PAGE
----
Hargreaves Lansdown – Julia Legge, IAM Product Lead

We interviewed Julia Legge, IAM Product Lead at Hargreaves Lansdown on her experience and thoughts on women in tech.

  1. What does your job role involve?

I lead a team of Identity & Access Management (IAM) analysts and engineers to implement continuous improvement of our IAM and Privileged Access Management (PAM) products, as well as delivering project scope in the IAM and PAM spaces.

  1. What made you choose a career in technology?

I fell into it at an entry level role on a Service Desk as I speak other languages and they needed Service Desk analysts who could support various European offices. I quickly realised I liked working in technology and enjoyed each of the roles I moved into from there.

  1. Did you study an IT or technology related subject at GCSE, A-Level or University?

Nope, nope and nope! My education background was strong in Humanities. Our IT lessons in school were very dry and I had no desire to carry on when they were no longer mandatory.

  1. Did you get any work experience in IT or technology before this role?

Since starting my career in a Service Desk role, I have progressed through a few other IT Risk/Identity and Access type roles before ending up here.

  1. Do you think there is a lack of females in the IT and tech sector?

There demonstrably is (a quick Google will give the latest figures), and the great work Women In Tech UK are doing in conjunction with Women In Tech movements in private companies everywhere is key to help change that.

  1. Do you find there is a stereotype that a career in IT or technology is just for men?

Yes, and as with many stereotypes it’s largely a subconscious one. When I was growing up in the 90s the perception of IT was very much white male dominated. My own father was a computer programmer, sifting through black-and-white screens of code. I liked the beige and brown offices and the vending machines of plentiful coffee but I didn’t see a parallel between the work they did and anything I was interested in or good at.
Fast forward to now and I know, purely by accident, that the world of technology is exciting and varied, with many job roles that make use of things like strong communication skills, the ability to streamline a process, a grasp of customer experience, the skill to motivate a team… the list goes on.

  1. What would entice women to study technology related courses?

I think a lot of this comes down to representation. “If you can see it, you can be it.” The Scully Effect is a great anecdotal example of how a female role model in The X Files enticed many women into STEM type roles. Having more women in tech jobs, in tech courses, teaching tech courses and visible within the world of tech is going to have a powerful effect on young girls growing up.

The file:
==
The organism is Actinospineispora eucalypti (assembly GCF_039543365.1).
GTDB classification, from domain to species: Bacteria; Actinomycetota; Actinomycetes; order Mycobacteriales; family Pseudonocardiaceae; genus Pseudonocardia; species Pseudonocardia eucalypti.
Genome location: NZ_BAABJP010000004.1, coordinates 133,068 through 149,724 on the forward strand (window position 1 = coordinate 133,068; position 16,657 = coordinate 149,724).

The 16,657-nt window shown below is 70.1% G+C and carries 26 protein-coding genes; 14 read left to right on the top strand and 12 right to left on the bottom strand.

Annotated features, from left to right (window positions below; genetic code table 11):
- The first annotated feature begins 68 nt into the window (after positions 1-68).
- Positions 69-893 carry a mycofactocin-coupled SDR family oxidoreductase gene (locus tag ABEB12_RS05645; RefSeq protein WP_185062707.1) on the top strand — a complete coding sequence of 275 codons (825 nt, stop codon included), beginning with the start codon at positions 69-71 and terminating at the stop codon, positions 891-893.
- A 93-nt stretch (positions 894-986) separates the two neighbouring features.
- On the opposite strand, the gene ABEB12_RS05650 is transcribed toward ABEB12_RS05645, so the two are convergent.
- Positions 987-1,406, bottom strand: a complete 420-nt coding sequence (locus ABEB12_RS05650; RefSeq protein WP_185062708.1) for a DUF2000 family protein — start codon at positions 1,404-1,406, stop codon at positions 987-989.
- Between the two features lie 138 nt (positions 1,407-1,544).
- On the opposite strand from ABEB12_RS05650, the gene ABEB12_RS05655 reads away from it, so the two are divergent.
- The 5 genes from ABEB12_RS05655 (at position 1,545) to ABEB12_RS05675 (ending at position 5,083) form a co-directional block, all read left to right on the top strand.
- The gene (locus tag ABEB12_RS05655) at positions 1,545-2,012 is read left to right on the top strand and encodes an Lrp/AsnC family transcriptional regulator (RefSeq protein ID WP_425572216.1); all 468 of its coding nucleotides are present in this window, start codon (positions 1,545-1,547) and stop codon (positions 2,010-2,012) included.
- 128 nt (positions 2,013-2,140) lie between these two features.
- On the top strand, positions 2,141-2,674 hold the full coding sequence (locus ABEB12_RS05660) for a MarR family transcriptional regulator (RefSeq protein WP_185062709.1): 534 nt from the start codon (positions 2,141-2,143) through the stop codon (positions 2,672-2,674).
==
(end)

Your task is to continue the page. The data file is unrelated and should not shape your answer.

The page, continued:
I also think there is scope to change the way tech is taught. I once took a Powershell training course – dry as dust and taught in a very old-school way with lots of tech jargon. As a keen language student, all I could think was that most scripting languages are languages and could be taught as such, which evidence suggests would be more appealing to female students who already dominate in foreign language study (in 2013, of all UK university languages students, 69% were female (19,775) and 31% were male (8,935)).

  1. Are there barriers when it comes to women getting into tech?

Yes, although they may not affect all women equally and they can be overcome. Tech jobs, especially those with highest earning power, often need lengthy training and qualification. Many women don’t study tech qualifications from school as they are still perceived as male-dominated or suitable to males (a vicious circle really), so come to tech later in life. At this point they statistically have more domestic work than men and so less free time to progress training.
I have worked with successful male colleagues who are proud that they completed difficult qualifications in their own free time. This is certainly an achievement to be proud of, but statistically less likely to be feasible for women. The same is true of on-call work, often a factor in tech support roles – I have myself turned down a job offer that would have been great for career development, as it involved some on call work which I could not accommodate due to my childcare responsibilities as a mother.
It can also be alienating working in environments where you are the “odd one out”. Many women in tech are used to being the only female in a meeting, and subconsciously it can be harder to speak up or be heard, especially as assertive behaviour in women can often be perceived negatively (more so than when men exhibit it).
Altogether, there are a few social and cultural factors at play, and being aware of them is the first step to overcoming them – no matter your gender.

  1. How could we encourage more women to start a career in tech?

At HL, one of the things our Women In Tech committee aim to do is give visibility of the different, varied roles in tech so that more women are aware of the options – it’s not all coding! We share info about our jobs, offer mentoring and coaching, and have even got a quiz we put together matching transferable skills with possible career options in tech.

  1. What advice would you give to young women at the start of their career?

If you don’t know what you want to do – do something. Do anything. You’ll soon find out what you like and are good at and all experience is good experience along the way. Turn up, have courage and do your best – the rest is window dressing.